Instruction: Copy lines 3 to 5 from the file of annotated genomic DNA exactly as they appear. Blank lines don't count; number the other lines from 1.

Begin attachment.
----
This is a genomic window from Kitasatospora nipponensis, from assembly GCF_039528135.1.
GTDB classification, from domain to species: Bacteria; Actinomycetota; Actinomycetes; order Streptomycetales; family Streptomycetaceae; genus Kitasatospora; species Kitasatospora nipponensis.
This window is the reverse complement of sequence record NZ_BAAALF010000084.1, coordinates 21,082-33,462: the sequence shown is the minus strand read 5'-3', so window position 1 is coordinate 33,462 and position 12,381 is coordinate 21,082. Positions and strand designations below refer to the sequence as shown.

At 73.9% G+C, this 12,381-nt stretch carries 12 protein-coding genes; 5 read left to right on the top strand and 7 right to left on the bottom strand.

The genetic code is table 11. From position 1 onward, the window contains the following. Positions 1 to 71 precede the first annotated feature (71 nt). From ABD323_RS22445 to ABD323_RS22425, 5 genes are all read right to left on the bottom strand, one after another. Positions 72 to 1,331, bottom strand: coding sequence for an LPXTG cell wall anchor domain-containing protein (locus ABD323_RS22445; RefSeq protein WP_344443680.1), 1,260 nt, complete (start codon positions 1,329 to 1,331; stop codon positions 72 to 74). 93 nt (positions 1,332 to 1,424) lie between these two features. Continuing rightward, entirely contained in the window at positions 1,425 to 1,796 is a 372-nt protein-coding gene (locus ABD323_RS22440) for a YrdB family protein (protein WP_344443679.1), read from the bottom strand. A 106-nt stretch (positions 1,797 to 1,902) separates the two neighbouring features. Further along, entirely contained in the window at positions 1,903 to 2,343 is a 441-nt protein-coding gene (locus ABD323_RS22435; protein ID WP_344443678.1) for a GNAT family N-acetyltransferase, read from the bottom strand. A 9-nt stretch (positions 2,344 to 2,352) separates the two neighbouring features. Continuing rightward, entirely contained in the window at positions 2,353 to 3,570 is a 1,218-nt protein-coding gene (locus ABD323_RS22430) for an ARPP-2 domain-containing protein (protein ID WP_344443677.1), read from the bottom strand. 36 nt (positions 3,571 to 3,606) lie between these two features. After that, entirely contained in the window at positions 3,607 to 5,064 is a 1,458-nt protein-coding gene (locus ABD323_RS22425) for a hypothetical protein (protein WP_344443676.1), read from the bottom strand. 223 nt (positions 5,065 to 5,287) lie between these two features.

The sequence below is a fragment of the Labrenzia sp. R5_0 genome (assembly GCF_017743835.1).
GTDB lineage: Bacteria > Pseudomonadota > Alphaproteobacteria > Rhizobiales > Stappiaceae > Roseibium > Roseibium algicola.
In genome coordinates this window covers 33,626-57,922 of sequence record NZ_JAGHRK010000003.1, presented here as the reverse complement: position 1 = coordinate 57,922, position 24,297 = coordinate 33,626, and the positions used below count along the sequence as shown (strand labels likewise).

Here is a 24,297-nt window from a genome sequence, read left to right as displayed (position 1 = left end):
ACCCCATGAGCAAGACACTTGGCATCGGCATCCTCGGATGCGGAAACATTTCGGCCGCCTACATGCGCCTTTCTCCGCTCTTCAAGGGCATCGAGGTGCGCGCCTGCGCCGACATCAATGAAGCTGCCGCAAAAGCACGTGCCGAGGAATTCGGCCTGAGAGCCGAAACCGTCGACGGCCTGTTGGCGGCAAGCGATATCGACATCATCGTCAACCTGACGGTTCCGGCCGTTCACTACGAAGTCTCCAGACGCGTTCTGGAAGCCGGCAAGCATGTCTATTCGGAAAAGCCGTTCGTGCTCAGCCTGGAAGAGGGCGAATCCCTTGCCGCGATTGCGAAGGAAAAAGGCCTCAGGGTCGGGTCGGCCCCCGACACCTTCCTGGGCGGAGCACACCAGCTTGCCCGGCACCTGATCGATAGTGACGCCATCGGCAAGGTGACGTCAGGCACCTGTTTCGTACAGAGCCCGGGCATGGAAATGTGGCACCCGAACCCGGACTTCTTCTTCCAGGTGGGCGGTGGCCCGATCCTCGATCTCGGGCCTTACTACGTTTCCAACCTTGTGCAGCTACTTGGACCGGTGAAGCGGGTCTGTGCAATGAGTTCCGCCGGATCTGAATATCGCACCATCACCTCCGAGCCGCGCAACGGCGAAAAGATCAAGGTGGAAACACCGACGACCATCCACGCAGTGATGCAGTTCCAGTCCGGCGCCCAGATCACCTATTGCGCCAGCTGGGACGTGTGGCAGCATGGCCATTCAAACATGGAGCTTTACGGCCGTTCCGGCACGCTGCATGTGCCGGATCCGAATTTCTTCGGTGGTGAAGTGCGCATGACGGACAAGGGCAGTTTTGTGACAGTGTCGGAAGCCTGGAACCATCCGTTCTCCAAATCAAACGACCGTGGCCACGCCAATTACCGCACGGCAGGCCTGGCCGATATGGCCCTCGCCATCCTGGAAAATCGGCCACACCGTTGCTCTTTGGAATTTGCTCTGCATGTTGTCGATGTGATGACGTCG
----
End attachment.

This window is the reverse complement of sequence record NZ_BAAALF010000084.1, coordinates 21,082-33,462: the sequence shown is the minus strand read 5'-3', so window position 1 is coordinate 33,462 and position 12,381 is coordinate 21,082. Positions and strand designations below refer to the sequence as shown.

At 73.9% G+C, this 12,381-nt stretch carries 12 protein-coding genes; 5 read left to right on the top strand and 7 right to left on the bottom strand.

The genetic code is table 11. From position 1 onward, the window contains the following. Positions 1 to 71 precede the first annotated feature (71 nt). From ABD323_RS22445 to ABD323_RS22425, 5 genes are all read right to left on the bottom strand, one after another. Positions 72 to 1,331, bottom strand: coding sequence for an LPXTG cell wall anchor domain-containing protein (locus ABD323_RS22445; RefSeq protein WP_344443680.1), 1,260 nt, complete (start codon positions 1,329 to 1,331; stop codon positions 72 to 74). 93 nt (positions 1,332 to 1,424) lie between these two features. Continuing rightward, entirely contained in the window at positions 1,425 to 1,796 is a 372-nt protein-coding gene (locus ABD323_RS22440) for a YrdB family protein (protein WP_344443679.1), read from the bottom strand. A 106-nt stretch (positions 1,797 to 1,902) separates the two neighbouring features. Further along, entirely contained in the window at positions 1,903 to 2,343 is a 441-nt protein-coding gene (locus ABD323_RS22435; protein ID WP_344443678.1) for a GNAT family N-acetyltransferase, read from the bottom strand. A 9-nt stretch (positions 2,344 to 2,352) separates the two neighbouring features. Continuing rightward, entirely contained in the window at positions 2,353 to 3,570 is a 1,218-nt protein-coding gene (locus ABD323_RS22430) for an ARPP-2 domain-containing protein (protein ID WP_344443677.1), read from the bottom strand. 36 nt (positions 3,571 to 3,606) lie between these two features. After that, entirely contained in the window at positions 3,607 to 5,064 is a 1,458-nt protein-coding gene (locus ABD323_RS22425) for a hypothetical protein (protein WP_344443676.1), read from the bottom strand. 223 nt (positions 5,065 to 5,287) lie between these two features.